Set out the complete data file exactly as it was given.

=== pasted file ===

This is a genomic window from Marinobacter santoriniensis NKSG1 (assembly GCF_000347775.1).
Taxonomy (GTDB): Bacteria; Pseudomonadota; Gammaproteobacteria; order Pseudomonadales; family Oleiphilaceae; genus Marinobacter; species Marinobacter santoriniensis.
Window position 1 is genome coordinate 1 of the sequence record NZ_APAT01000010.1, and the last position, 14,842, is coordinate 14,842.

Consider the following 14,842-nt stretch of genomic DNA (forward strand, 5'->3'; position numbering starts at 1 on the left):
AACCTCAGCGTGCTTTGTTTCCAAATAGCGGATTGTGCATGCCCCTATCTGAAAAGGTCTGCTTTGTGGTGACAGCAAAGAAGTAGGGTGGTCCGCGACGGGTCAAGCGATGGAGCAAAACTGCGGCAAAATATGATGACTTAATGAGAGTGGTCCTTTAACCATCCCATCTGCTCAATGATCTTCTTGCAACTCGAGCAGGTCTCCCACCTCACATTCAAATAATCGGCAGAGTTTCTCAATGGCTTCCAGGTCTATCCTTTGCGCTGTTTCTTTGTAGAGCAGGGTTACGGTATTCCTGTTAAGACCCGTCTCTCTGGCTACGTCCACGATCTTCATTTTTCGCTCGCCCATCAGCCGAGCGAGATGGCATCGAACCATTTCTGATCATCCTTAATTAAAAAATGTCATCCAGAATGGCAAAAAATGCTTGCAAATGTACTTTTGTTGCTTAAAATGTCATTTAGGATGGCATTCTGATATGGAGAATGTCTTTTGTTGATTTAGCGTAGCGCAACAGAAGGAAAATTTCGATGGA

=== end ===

This is a genomic window from Marinobacter santoriniensis NKSG1 (assembly GCF_000347775.1).
Taxonomy (GTDB): Bacteria; Pseudomonadota; Gammaproteobacteria; order Pseudomonadales; family Oleiphilaceae; genus Marinobacter; species Marinobacter santoriniensis.
Window position 1 is genome coordinate 1 of the sequence record NZ_APAT01000010.1, and the last position, 14,842, is coordinate 14,842.

Consider the following 14,842-nt stretch of genomic DNA (forward strand, 5'->3'; position numbering starts at 1 on the left):
AACCTCAGCGTGCTTTGTTTCCAAATAGCGGATTGTGCATGCCCCTATCTGAAAAGGTCTGCTTTGTGGTGACAGCAAAGAAGTAGGGTGGTCCGCGACGGGTCAAGCGATGGAGCAAAACTGCGGCAAAATATGATGACTTAATGAGAGTGGTCCTTTAACCATCCCATCTGCTCAATGATCTTCTTGCAACTCGAGCAGGTCTCCCACCTCACATTCAAATAATCGGCAGAGTTTCTCAATGGCTTCCAGGTCTATCCTTTGCGCTGTTTCTTTGTAGAGCAGGGTTACGGTATTCCTGTTAAGACCCGTCTCTCTGGCTACGTCCACGATCTTCATTTTTCGCTCGCCCATCAGCCGAGCGAGATGGCATCGAACCATTTCTGATCATCCTTAATTAAAAAATGTCATCCAGAATGGCAAAAAATGCTTGCAAATGTACTTTTGTTGCTTAAAATGTCATTTAGGATGGCATTCTGATATGGAGAATGTCTTTTGTTGATTTAGCGTAGCGCAACAGAAGGAAAATTTCGATGGA